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Tinaroo bottlebrush facts for kids

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Tinaroo bottlebrush
Callistemon recurvus.jpg
Melaleuca recurva in Maranoa Gardens
Scientific classification

Callistemon recurvus R.D. Spencer & Lumley

Melaleuca recurva, commonly known as Tinaroo bottlebrush, is a plant in the myrtle family, Myrtaceae and is endemic to higher areas of far northern Queensland in Australia. (Some Australian state herbaria continue to use the name Callistemon recurvus). It is a shrub with spikes of red flowers tipped with yellow in most months of the year and which often has leaves with their edges curled under.


Melaleuca recurva is a shrub or small tree growing to 7 m (20 ft) high with hard, fibrous bark. Its leaves are arranged alternately and are 15–55 mm (0.6–2 in) long, 2–9 mm (0.08–0.4 in) wide, flat and narrow egg-shaped with the end tapering to a point. The leaves have indistinct veins and randomly distributed oil glands. The young leaves and branches have fine, silky hairs pressed against their surfaces.

The flowers are bright red tipped with yellow and are arranged in spikes on the ends of branches that continue to grow after flowering, sometimes also in the upper leaf axils. The spikes are 35–50 mm (1–2 in) in diameter. The petals are 2.5–4 mm (0.1–0.2 in) long, fall off as the flower ages and there are 26-36 stamens in each flower. Flowering occurs throughout the year but mainly in the cooler months and is followed by fruits that are woody capsules, 4.6–6.5 mm (0.2–0.3 in) long.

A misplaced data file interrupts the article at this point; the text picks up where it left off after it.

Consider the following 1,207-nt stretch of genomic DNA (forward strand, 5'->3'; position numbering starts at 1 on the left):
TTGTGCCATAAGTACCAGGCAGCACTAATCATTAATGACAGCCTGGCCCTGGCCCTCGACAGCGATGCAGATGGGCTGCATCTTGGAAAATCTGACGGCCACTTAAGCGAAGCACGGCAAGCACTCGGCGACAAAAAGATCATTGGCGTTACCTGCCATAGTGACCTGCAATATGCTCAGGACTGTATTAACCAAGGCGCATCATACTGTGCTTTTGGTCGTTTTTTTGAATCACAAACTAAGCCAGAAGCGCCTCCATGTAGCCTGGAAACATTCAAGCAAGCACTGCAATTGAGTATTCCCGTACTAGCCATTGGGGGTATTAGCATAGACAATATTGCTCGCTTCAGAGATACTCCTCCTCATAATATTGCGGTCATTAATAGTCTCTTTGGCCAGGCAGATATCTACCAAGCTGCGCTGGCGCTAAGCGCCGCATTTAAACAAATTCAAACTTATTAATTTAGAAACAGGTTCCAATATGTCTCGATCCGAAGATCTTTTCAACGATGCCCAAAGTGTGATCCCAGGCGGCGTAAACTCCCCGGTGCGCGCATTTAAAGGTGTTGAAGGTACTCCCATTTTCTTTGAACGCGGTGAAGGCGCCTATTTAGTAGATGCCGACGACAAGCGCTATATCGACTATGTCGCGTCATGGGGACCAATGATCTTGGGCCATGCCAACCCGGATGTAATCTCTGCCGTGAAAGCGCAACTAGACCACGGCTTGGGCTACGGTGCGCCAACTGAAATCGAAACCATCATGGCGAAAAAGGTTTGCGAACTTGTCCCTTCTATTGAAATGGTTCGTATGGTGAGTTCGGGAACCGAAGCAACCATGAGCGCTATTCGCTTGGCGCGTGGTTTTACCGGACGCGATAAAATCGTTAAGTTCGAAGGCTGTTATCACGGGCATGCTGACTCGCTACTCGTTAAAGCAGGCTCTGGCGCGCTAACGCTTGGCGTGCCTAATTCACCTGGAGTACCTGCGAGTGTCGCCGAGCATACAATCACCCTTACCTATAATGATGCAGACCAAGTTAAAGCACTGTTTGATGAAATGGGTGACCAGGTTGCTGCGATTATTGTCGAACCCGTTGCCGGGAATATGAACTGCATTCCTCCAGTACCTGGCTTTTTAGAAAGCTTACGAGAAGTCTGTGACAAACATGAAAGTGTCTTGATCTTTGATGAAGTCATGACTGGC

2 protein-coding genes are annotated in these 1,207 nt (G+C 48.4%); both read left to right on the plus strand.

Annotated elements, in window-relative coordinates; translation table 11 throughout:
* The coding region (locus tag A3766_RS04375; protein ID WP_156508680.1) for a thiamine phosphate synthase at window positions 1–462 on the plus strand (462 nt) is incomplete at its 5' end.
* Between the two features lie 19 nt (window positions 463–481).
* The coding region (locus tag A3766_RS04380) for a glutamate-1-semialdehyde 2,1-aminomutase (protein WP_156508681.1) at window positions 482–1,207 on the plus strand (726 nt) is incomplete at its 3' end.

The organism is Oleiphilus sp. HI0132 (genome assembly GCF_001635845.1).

Taxonomy and naming

Melaleuca recurva was first named in 2006 by Lyndley Craven in Novon when Callistemon recurvus was moved to the present genus. Callistemon recurvus was first formally described in 1990 by Roger David Spencer and Peter Lumley in Muelleria from a specimen collected on Mount Stewart, east of Herberton. The specific epithet (recurva) is a Latin word meaning "recurved", referring to the leaves often being slightly bent backwards.

Callistemon recurvus is regarded as a synonym of Melaleuca recurva by the Royal Botanic Gardens, Kew.

Distribution and habitat

Melaleuca recurva occurs in the higher districts in Queensland from the Atherton Tableland south to the Bowen district where it grows in dense scrubland and on rocky outcrops near rivers.

Use in horticulture

Melaleuca recurva is often cultivated due to the presence of flowers through most of the year.

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